- The Thin Blue Line
- Errol Morris
- 101 min.
One in a long line of classics by Errol Morris (Mr. Death and Fast, Cheap and Out of Control are arguably even better), The Thin Blue Line examines a 1978 cop-killer case that landed an innocent man on death row (as innocent as anyone was in Texas in 1978). The film is, indeed, best known for its feat of actually leading to the man's release.
What's really revolutionary about it, though, is its style, its form. It completely forgoes the voice-of-god narrator (which is hardly unique to this film, but it is still notable). It features talking heads, but none of them are identified by supertitles, only by what we can make them out to be based on what they say. Giving the audience is, again, novel, welcome, but hardly revolutionary. That comes in the reenactments. Stylized mini-film recreations are shown illustrating the murder in question as described by the various conflicting witnesses and reports.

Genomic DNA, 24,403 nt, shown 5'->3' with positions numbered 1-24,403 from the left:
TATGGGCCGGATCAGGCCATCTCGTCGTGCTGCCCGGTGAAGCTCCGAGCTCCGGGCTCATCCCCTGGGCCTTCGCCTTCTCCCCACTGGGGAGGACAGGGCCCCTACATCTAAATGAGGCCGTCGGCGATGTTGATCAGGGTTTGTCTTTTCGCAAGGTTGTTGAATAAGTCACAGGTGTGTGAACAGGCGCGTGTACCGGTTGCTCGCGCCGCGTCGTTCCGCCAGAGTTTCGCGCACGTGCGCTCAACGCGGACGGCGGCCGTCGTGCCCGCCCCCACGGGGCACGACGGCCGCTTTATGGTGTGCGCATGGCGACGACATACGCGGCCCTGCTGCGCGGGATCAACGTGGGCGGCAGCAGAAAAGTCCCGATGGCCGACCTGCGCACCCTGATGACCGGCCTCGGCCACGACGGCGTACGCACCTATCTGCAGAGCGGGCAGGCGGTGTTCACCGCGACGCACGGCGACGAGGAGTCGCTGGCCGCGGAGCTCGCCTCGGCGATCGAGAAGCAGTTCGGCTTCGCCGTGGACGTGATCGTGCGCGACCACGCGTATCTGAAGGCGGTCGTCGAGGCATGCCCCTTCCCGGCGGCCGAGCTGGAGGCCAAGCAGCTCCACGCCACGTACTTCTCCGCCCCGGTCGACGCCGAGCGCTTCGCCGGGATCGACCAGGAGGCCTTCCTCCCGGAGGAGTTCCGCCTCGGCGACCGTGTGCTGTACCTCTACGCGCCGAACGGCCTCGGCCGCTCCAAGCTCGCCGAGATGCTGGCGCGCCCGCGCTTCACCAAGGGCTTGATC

Like a documentary Rashomon, The Thin Blue Line examines larger questions about truth and justice, all sort of incidentally, while delivering a thorough, satisfying examination of the case at hand. But most importantly, Errol Morris is one of the few documentarians making films that are interesting independantly of their subject matter.
The H.A. in H.A. Rey stand for Hans Augusto. How fucking messed up is that?
- Pat Jackson